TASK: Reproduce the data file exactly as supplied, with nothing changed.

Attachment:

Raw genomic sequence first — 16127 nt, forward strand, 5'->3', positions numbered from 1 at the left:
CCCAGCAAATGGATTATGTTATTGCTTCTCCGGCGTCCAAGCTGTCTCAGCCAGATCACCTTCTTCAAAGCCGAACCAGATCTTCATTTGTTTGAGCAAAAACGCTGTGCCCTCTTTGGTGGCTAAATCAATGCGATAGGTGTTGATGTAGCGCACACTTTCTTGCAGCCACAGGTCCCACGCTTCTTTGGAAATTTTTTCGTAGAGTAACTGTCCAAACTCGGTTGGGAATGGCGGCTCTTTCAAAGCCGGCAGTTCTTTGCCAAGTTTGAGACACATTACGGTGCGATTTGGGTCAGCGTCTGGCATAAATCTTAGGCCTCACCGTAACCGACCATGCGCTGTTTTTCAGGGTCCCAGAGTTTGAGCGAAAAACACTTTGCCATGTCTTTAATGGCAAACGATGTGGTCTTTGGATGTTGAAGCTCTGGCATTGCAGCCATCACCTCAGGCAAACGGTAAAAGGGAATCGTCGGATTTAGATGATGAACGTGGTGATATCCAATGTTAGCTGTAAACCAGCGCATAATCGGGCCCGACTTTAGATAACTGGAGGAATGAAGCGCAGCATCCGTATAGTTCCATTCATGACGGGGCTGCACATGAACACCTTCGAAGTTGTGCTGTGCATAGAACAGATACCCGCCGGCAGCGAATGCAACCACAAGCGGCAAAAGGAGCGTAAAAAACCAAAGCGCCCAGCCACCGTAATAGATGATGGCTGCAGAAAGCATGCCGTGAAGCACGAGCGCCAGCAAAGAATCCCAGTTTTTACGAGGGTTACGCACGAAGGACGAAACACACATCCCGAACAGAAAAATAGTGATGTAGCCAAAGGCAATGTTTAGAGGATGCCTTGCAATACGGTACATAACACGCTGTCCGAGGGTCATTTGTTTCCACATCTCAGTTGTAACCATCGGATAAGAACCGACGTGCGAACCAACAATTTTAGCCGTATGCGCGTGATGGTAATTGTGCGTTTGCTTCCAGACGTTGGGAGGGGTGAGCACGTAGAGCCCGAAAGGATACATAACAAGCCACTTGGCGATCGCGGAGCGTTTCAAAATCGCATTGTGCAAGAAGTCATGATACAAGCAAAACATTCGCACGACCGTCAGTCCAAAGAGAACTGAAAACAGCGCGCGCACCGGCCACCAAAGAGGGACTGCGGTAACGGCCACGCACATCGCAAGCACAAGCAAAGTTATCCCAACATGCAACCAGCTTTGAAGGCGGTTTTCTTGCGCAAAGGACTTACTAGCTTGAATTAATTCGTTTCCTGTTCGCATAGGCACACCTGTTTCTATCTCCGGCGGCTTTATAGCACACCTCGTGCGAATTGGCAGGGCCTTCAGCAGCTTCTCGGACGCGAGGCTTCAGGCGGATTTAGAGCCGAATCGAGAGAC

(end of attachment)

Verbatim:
Raw genomic sequence first — 16127 nt, forward strand, 5'->3', positions numbered from 1 at the left:
CCCAGCAAATGGATTATGTTATTGCTTCTCCGGCGTCCAAGCTGTCTCAGCCAGATCACCTTCTTCAAAGCCGAACCAGATCTTCATTTGTTTGAGCAAAAACGCTGTGCCCTCTTTGGTGGCTAAATCAATGCGATAGGTGTTGATGTAGCGCACACTTTCTTGCAGCCACAGGTCCCACGCTTCTTTGGAAATTTTTTCGTAGAGTAACTGTCCAAACTCGGTTGGGAATGGCGGCTCTTTCAAAGCCGGCAGTTCTTTGCCAAGTTTGAGACACATTACGGTGCGATTTGGGTCAGCGTCTGGCATAAATCTTAGGCCTCACCGTAACCGACCATGCGCTGTTTTTCAGGGTCCCAGAGTTTGAGCGAAAAACACTTTGCCATGTCTTTAATGGCAAACGATGTGGTCTTTGGATGTTGAAGCTCTGGCATTGCAGCCATCACCTCAGGCAAACGGTAAAAGGGAATCGTCGGATTTAGATGATGAACGTGGTGATATCCAATGTTAGCTGTAAACCAGCGCATAATCGGGCCCGACTTTAGATAACTGGAGGAATGAAGCGCAGCATCCGTATAGTTCCATTCATGACGGGGCTGCACATGAACACCTTCGAAGTTGTGCTGTGCATAGAACAGATACCCGCCGGCAGCGAATGCAACCACAAGCGGCAAAAGGAGCGTAAAAAACCAAAGCGCCCAGCCACCGTAATAGATGATGGCTGCAGAAAGCATGCCGTGAAGCACGAGCGCCAGCAAAGAATCCCAGTTTTTACGAGGGTTACGCACGAAGGACGAAACACACATCCCGAACAGAAAAATAGTGATGTAGCCAAAGGCAATGTTTAGAGGATGCCTTGCAATACGGTACATAACACGCTGTCCGAGGGTCATTTGTTTCCACATCTCAGTTGTAACCATCGGATAAGAACCGACGTGCGAACCAACAATTTTAGCCGTATGCGCGTGATGGTAATTGTGCGTTTGCTTCCAGACGTTGGGAGGGGTGAGCACGTAGAGCCCGAAAGGATACATAACAAGCCACTTGGCGATCGCGGAGCGTTTCAAAATCGCATTGTGCAAGAAGTCATGATACAAGCAAAACATTCGCACGACCGTCAGTCCAAAGAGAACTGAAAACAGCGCGCGCACCGGCCACCAAAGAGGGACTGCGGTAACGGCCACGCACATCGCAAGCACAAGCAAAGTTATCCCAACATGCAACCAGCTTTGAAGGCGGTTTTCTTGCGCAAAGGACTTACTAGCTTGAATTAATTCGTTTCCTGTTCGCATAGGCACACCTGTTTCTATCTCCGGCGGCTTTATAGCACACCTCGTGCGAATTGGCAGGGCCTTCAGCAGCTTCTCGGACGCGAGGCTTCAGGCGGATTTAGAGCCGAATCGAGAGAC